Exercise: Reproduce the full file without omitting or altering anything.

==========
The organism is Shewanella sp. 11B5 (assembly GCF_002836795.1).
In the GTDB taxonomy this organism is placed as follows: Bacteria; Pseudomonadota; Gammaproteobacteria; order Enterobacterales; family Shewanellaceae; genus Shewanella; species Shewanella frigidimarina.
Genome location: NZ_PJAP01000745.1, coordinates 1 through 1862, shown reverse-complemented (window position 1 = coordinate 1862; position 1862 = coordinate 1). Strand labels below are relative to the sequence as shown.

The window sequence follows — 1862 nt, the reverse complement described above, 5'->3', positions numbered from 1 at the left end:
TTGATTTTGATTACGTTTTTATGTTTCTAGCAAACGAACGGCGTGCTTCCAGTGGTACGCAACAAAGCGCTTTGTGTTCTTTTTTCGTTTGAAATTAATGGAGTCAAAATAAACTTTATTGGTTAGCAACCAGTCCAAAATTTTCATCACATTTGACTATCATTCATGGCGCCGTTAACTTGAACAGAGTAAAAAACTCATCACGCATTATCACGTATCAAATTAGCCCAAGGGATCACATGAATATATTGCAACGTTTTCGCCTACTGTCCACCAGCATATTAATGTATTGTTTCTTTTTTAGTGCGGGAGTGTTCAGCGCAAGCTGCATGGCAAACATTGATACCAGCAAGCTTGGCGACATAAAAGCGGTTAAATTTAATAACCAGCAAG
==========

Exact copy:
The organism is Shewanella sp. 11B5 (assembly GCF_002836795.1).
In the GTDB taxonomy this organism is placed as follows: Bacteria; Pseudomonadota; Gammaproteobacteria; order Enterobacterales; family Shewanellaceae; genus Shewanella; species Shewanella frigidimarina.
Genome location: NZ_PJAP01000745.1, coordinates 1 through 1862, shown reverse-complemented (window position 1 = coordinate 1862; position 1862 = coordinate 1). Strand labels below are relative to the sequence as shown.

The window sequence follows — 1862 nt, the reverse complement described above, 5'->3', positions numbered from 1 at the left end:
TTGATTTTGATTACGTTTTTATGTTTCTAGCAAACGAACGGCGTGCTTCCAGTGGTACGCAACAAAGCGCTTTGTGTTCTTTTTTCGTTTGAAATTAATGGAGTCAAAATAAACTTTATTGGTTAGCAACCAGTCCAAAATTTTCATCACATTTGACTATCATTCATGGCGCCGTTAACTTGAACAGAGTAAAAAACTCATCACGCATTATCACGTATCAAATTAGCCCAAGGGATCACATGAATATATTGCAACGTTTTCGCCTACTGTCCACCAGCATATTAATGTATTGTTTCTTTTTTAGTGCGGGAGTGTTCAGCGCAAGCTGCATGGCAAACATTGATACCAGCAAGCTTGGCGACATAAAAGCGGTTAAATTTAATAACCAGCAAG